To Be Seeing You, Pat and Mike
To Be or Not To Be (1942) - The notion of seeing unrivaled radio and television star Jack Benny - who not only set entertainment standards with his delectable radio and television shows and rich, timeless humor, but who was himself an enduring element of 20th century entertainment - as the deadpan husband of glamorous Carole Lombard was, well, a bit unsettling. How could I accept him as anything but the notorious violin-playing cheapskate character he so believably perpetuated for nearly fifty years? I shouldn't have worried, though: Benny's appearances are brief but side-splitting as the somewhat cuckolded straight man cast in a Poland-set, Nazi-infused muddle of love, intrigue, spies, and the abiding hope that the right men will be fooled at the right times. Director Ernst Lubitsch deftly balances tension and wartime grimness with lighthearted farce and audience-flattering intelligent plot twists, all while showcasing the talents of his favored bit players and the best aspects of his stars' appeal. I definitely recommend this sweet, smart comedy.
I'll Be Seeing You (1945) - Oh, Ginger. Just when I thought 1940's stellar Kitty Foyle was the lone epitome of red-haired Rogers' touching dramatic acting skills, her turn as pensive prisoner Mary Marshall in I'll Be Seeing You convinced me that she is among the most dexterous screen stars of all time. Though the film's appeal lies in the evident and inherent redeemable qualities of its lead characters - the Rogers' heartsick Marshall and Cotten as her shy, self-doubting, shaky suitor - this is no mere wartime weepy; under its engaging, romantic plot are rich commentaries on acceptance and prejudice, love and loneliness, salvation and sanguinity. An added bonus (as though you needed one amidst the romance and heartache) is the haunting and melodic title track, a version of which is featured in the film performed by vocalist Helen Forrest (one of my perennial faves) and which has since become a timeless American Standard.
Pat and Mike (1952) - Every so often there is a film so transcendent of the era in which it was produced, so sturdy despite its soon-dated hairstyles and music styles and clothing styles, that it can be seen and appreciated in light of the day it is screened, be it days or decades later. Pat and Mike is one such film. This sparkling comedic gem, the fusion of four-part brilliance emanating from writers Garson Kanin and Ruth Gordon and their friends, stars Katharine Hepburn and Spencer Tracy, imparts a likable plot conducive not only to easy humor, but to evidencing the appeal of the latter two talents, screen icons both.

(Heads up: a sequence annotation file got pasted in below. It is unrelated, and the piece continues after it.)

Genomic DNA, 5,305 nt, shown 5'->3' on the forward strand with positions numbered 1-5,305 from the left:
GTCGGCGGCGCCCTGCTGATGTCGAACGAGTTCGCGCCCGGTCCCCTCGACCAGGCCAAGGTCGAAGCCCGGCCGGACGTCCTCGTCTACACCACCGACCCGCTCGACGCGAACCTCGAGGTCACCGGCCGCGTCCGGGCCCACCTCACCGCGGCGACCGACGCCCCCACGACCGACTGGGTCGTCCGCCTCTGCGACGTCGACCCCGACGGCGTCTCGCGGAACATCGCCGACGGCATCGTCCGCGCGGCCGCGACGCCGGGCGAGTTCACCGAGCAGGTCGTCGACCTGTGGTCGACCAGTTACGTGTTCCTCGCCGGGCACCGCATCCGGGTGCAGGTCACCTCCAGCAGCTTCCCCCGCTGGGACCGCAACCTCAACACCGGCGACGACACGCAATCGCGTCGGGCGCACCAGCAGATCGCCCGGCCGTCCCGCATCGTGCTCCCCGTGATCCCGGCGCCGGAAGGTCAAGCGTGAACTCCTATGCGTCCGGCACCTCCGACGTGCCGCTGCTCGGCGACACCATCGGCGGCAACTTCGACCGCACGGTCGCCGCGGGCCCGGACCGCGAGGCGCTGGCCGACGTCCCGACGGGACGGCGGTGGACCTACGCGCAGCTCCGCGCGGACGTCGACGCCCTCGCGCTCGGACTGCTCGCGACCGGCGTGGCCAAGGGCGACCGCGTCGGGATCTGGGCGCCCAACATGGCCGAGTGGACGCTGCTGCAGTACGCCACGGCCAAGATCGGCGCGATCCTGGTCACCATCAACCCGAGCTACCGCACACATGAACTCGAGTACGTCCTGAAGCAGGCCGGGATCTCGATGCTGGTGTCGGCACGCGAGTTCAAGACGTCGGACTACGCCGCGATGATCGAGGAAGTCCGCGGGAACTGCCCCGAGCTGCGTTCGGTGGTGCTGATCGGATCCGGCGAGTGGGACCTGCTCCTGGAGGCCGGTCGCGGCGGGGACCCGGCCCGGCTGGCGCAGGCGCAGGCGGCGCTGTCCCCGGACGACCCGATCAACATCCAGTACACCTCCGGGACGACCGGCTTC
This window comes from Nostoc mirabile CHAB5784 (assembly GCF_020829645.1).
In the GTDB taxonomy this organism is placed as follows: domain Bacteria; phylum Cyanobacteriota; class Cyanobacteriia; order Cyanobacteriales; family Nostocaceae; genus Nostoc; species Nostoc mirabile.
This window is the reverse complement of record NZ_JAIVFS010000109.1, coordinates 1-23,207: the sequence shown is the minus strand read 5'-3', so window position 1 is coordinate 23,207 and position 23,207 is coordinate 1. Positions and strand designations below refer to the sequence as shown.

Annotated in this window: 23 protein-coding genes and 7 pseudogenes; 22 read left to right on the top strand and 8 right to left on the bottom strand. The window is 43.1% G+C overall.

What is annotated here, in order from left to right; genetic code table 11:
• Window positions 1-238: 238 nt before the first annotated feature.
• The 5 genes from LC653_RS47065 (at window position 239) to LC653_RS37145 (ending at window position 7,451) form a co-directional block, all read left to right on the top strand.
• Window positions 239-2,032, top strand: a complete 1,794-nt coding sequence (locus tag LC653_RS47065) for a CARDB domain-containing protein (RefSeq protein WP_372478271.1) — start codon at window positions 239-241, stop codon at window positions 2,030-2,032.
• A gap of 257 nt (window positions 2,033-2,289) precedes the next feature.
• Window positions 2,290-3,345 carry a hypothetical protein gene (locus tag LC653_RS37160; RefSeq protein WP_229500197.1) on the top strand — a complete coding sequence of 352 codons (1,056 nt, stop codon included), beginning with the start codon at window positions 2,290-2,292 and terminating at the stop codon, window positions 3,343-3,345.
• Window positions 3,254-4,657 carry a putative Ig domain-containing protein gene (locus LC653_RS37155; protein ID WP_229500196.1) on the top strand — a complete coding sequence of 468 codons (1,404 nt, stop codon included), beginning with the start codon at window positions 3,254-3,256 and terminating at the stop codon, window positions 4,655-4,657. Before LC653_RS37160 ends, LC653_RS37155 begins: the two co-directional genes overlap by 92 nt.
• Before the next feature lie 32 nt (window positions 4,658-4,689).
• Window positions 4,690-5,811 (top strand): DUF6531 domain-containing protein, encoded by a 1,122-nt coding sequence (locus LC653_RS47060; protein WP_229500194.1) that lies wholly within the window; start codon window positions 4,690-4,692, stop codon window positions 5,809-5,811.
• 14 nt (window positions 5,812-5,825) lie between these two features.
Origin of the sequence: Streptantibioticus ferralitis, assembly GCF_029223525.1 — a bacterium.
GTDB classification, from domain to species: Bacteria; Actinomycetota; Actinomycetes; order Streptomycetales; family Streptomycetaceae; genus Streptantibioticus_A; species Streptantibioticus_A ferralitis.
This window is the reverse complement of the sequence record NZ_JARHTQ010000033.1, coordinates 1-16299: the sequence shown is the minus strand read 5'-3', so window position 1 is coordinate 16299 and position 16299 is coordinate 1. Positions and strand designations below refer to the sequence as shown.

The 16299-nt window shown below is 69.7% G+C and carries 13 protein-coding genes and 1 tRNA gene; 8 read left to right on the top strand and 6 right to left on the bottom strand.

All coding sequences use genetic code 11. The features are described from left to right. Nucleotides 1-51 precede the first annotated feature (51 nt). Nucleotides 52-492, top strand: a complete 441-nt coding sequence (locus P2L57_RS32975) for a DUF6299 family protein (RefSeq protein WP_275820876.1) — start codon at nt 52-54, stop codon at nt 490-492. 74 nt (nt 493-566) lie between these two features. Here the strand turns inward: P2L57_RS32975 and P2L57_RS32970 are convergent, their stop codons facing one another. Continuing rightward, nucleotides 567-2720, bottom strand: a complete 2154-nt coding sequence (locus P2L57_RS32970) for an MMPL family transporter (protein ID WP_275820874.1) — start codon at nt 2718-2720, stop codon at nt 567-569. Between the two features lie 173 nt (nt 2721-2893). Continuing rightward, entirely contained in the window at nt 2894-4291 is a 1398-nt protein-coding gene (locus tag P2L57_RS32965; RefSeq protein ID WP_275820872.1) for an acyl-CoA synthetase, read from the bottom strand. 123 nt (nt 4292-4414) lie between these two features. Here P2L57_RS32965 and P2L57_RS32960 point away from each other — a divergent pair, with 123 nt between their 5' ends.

Hepburn, a real-life athlete skilled in numerous sports, takes to her role of gym-teacher-turned-female-sports-star with enviable vigor and agility, while it's clear from his introduction that venerable old Tracy delights in channeling his roguish side to bring rough, tender-hearted, slightly legitimate business manager Mike Conovan to life. It's entertainment enough just to see Spence revert from his typical meted, articulate screen presence to talking in bum-lingo, and Kate relish her foray as fast-talking, sports-dominating, skirt-loathing feminist Pat - aside from their tender turn in their final screen collaboration, 1967's Guess Who's Coming to Dinner?, Pat and Mike may well be the pair's most true-to-life characterizations. And tee for tee, match for match - we're the ones who win big for having this sporting, delectable comedy to savor long after tournament's end.
For access to these and hundreds of other similarly-scrumptious classic movies, I recommend checking out your local cable lineup for channels like Turner Classic Movies, utilizing your library or video rental stores, or becoming a customer of home-delivered movie rental programs such as Netflix.